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Quintessence Publishing: Journals: ORTHODONTICS
The Art and Practice of Dentofacial Enhancement

Formerly World Journal of Orthodontics

Edited by
Rafi Romano, DMD, MSc (Editor-in-Chief)

ISSN 2160-2999 (print) / ISSN 2160-3006 (online)

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Fall 2000
Volume 1 , Issue 1

Share Abstract:

Significant Mandibular Deficiency Treated by Osteodistraction: An Alternative to Traditional Orthognathic Surgery

Jason B. Cope, DDS, PhD, Richard P. Harper, DDS, PhD

Pages: 7997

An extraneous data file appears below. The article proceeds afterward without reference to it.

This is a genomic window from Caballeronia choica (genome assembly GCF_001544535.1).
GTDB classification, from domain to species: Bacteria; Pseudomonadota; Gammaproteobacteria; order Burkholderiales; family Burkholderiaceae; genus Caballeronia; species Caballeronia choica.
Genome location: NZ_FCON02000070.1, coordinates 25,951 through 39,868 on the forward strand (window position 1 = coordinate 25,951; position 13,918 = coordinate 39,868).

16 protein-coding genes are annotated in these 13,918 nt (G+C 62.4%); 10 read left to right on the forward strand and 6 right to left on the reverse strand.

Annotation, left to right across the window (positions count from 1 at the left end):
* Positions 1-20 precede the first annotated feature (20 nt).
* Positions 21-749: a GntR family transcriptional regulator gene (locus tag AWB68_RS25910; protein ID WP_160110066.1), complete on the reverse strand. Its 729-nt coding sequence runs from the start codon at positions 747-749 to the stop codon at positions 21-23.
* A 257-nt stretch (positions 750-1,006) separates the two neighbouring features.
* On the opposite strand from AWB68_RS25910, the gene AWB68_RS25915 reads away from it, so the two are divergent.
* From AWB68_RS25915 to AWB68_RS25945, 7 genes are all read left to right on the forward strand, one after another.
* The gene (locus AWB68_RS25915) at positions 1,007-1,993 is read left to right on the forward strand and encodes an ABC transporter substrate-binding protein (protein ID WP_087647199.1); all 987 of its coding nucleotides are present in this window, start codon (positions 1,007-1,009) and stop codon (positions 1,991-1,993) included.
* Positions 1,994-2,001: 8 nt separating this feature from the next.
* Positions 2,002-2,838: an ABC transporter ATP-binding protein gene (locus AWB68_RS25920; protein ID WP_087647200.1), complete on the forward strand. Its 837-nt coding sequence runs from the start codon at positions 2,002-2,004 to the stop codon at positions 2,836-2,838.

Aims: Few orthodontists or oral surgeons are using distraction osteogenesis techniques in their clinical practice. Instead, osteodistraction is primarily being used to correct severe maxillomandibular deformities commonly seen in syndromic patients. This technique has the potential, however, to achieve high-quality results in the traditional orthognathic-orthodontic patient with a less severe deformity. This report demonstrates the possibility of achieving an ideal functional occlusion with enhanced facial esthetics via the technique of gradual osteodistraction. Methods: Using a skeletal Class II mandibular deficient patient as an example, this report illustrates our methods of distraction treatment planning, surgical technique, distraction protocol, and orthodontic finishing. Results: Ideal facial esthetics with a bilateral, mutually protected occlusion, and a healthy periodontium were obtained. Important considerations when performing osteodistraction versus traditional orthognathic surgery included the direction of movement, neurosensory issues, stability/relapse potential, and clinical management. Conclusion: This report demonstrates the feasibility of applying distraction in a more traditional surgical-orthodontic patient population. Although the learning curve may initially be steep, this technique may provide the orthodontist, who will finish the occlusion after distraction is complete, with more control over the final position of the mandible. Moreover, the results should be more consistent, since the final mandibular position will be determined with the patient sitting in a chair, with little or no swelling, and comfortable enough to undergo mandibular manipulation. World J Orthod 2000;1:7997.

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